Garbure aux croutons
Thick ham and cabbage soup topped with croutons
Tranche de Loup de mer sce Lionaise
Slices of sea-bass dressed in Lyonnaise Sauce made from white wine, butter, onions and parsley; created by Philippe de Mornay who pioneered the famous Mornay Sauce.
Noix de Veau aux Èpinards
Roast leg of veal with spinach
Pointes s’aspérges à la Milaniase
Asparagus spears sautéed in olive oil and served with a mayonnaise and lemon sauce
Rôt Cailles – Salade
Roast quails that have been boned and stuffed with a mixture of foie-gras and white truffles (from the King’s lown royal estates in Piedmont); and served with a salad.
Soufflé frappė à la vanille
Chilled vanilla soufflé
Menu dated: 26th 9bre (November) 1897
Dinner at the Quirinale Palace, Rome, hosted by Their Majesties King Umberto I and Queen Margherita of Italy.
Queen Margherita, wife of King Umberto I, made her mark in culinary history by popularizing the humble pizza when she expressed a desire to taste the fare of her slightly more common subjects on a visit to Naples.
Of course no pizzeria was fit for royal patronage, so in 1889 Chef Raffaelle Esposito was commissioned to prepare a variety of pizzas for a royal taste-testing.
Queen Margherita gave her blessing to the patriotically colored red, white and green topping of tomato, mozzarella and basil. While Margherita’s nibbles on common Napoli cuisine are well documented, there was of course not so much as a hint of pizza back at home on the palace menu.
This 1897 menu-card from Rome’s Quirinale Palace reveals a royal appetite for veal and asparagus, roast quails and a frozen soufflé for dessert.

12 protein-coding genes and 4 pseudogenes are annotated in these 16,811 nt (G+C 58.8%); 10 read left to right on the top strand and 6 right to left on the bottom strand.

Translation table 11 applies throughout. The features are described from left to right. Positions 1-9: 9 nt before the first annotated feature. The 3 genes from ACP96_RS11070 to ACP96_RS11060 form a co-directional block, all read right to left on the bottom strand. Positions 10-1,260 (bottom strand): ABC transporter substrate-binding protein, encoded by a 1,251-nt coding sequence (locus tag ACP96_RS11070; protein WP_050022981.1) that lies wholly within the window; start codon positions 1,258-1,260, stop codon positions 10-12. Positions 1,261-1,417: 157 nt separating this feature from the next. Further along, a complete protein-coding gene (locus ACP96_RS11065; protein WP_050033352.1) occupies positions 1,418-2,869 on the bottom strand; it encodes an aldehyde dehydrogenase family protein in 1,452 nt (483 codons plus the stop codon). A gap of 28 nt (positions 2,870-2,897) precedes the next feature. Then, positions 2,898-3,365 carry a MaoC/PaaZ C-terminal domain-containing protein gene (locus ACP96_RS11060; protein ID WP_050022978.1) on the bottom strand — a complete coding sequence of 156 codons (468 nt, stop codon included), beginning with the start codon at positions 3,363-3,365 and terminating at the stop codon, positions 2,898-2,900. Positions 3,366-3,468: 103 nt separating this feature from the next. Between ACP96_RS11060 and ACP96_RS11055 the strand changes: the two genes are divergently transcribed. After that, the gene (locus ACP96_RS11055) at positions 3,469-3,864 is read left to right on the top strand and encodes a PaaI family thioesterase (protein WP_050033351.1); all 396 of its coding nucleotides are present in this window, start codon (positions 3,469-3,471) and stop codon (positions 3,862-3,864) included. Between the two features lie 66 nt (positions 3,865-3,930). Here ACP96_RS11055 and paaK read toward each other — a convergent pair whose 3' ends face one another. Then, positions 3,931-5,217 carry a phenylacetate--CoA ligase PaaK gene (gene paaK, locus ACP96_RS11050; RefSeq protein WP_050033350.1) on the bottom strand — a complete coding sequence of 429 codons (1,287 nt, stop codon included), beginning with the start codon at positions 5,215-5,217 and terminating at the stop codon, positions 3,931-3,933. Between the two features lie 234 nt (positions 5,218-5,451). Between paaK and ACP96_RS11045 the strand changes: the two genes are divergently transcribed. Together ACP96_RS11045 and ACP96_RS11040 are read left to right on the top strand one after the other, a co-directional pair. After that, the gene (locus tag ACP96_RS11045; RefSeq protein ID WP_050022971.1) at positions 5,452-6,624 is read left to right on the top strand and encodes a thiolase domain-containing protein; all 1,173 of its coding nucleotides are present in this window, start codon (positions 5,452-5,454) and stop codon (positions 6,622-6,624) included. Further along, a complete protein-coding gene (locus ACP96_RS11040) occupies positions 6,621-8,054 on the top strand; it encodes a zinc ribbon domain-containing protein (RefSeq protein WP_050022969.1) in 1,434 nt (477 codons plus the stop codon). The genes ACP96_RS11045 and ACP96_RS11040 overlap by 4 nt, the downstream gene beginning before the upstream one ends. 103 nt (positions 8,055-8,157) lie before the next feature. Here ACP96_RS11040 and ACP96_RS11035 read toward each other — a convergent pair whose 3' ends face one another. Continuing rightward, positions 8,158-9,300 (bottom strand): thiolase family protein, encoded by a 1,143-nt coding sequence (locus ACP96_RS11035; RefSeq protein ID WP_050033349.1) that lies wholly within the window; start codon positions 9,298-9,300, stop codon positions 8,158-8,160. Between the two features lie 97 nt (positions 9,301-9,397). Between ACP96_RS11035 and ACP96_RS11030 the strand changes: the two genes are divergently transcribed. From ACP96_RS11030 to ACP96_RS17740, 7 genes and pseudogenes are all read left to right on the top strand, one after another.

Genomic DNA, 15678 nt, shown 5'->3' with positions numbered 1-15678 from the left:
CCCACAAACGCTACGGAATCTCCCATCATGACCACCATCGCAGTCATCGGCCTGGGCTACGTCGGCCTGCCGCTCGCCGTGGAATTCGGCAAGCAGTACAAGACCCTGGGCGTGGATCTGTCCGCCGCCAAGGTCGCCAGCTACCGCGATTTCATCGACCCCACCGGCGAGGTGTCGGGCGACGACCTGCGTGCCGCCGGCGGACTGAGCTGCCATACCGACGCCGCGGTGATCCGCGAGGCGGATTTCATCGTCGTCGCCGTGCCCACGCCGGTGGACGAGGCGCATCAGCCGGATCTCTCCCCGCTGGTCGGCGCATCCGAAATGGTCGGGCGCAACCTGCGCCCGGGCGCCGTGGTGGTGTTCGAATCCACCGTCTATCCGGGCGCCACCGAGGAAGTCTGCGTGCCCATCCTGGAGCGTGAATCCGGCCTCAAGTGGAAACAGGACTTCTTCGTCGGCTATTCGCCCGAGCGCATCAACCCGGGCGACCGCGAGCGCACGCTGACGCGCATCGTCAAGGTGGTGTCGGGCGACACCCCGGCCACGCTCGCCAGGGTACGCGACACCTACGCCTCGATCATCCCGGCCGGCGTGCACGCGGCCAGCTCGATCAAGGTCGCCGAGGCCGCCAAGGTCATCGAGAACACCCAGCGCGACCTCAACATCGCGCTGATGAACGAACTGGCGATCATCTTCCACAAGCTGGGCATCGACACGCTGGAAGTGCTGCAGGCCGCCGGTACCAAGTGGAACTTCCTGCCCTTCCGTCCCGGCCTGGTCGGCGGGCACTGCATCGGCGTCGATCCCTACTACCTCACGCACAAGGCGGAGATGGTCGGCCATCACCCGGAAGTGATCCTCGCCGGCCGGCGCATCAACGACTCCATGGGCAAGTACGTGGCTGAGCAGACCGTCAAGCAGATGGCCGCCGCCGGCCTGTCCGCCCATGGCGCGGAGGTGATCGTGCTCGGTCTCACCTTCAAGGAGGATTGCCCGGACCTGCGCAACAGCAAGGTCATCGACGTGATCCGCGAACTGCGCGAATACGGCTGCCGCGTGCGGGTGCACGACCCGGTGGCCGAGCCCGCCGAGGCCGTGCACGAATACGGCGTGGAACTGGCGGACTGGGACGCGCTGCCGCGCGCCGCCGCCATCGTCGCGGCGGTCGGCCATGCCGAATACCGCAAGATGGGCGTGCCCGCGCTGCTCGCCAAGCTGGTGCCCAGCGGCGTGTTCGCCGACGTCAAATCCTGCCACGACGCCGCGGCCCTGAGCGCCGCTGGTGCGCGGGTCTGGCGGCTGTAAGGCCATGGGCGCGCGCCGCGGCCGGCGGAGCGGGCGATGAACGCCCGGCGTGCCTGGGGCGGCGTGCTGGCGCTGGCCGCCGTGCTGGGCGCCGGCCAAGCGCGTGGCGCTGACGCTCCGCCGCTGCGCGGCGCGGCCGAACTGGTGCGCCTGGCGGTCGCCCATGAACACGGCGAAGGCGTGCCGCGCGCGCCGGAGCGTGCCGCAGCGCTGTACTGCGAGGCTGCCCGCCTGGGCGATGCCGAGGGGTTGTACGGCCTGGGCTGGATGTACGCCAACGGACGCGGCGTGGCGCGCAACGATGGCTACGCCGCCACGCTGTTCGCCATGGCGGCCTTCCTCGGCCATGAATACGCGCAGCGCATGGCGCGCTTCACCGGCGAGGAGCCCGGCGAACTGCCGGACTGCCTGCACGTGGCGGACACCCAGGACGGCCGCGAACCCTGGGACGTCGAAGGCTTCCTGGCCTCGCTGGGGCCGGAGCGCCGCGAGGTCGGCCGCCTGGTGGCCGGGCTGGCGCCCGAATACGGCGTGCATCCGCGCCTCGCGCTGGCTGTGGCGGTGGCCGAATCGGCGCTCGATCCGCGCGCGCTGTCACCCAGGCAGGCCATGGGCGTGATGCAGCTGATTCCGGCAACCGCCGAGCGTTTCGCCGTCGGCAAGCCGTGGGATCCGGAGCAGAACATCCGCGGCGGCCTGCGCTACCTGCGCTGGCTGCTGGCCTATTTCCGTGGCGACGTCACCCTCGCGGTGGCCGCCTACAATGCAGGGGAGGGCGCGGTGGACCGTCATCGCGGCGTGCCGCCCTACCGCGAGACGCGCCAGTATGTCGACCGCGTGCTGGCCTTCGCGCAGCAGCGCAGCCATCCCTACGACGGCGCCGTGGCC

Just like Queen Victoria at the time, the King and Queen of Italy liked their roast quails to be boned and stuffed with foie-gras and truffles. But not any-old truffles; they had to be white truffles from their royal estates in Piedmont which were reserved exclusively for the royal table.
Their son, the future King Victor-Emanuel III, once declared of these truffles with a garlic odor, “they don’t taste bad, but they stink so”.
A normal dinner for the King and Queen was a large gathering consisting of between fifteen and twenty place-settings. The wife to the Danish Ambassador recalled an evening they had been invited to dine with King Umberto I and Queen Margherita at their Monza palace in 1884:
“The dinner was at seven o'clock. Every one was assembled when we entered the salon. The Prince of Naples was talking with some ladies. His Gouverneur, Colonel Osio, stood near him. After a few moments the King and the Queen came in together. The King greeted us with great kindness. The Prince kissed his mother's hand, made a military salute to his father, and left the salon. He is fifteen years old now, but looks younger. He wears a uniform which makes him look even smaller than he really is.
The King gave his arm to the Queen, and every one followed into the dining-room, going through the Japanese room. I should say that there were twenty people at table, Johan [husband and the Danish Ambassador] and I being the only guests. I sat on the right of the King, and Johan sat on the right of the Queen. The dinner was delicious. We had the famous white truffles from Piedmont supplied exclusively for the King”.
The menu is decorated with the dual royal monogram (U & M) for King Umberto I and Queen Margherita; and is quaintly dated with the archaic month of ‘9bre’ for November - originating from when that was the ninth month in the calendar. On the monogram there are ribbons flying from either side of the royal crown which carry the small initials FERT: for the Latin motto of the House of Savoy from which the Italian royal family belong - Foedere et Religione Tenemur (we are bound by treaty and by religion).
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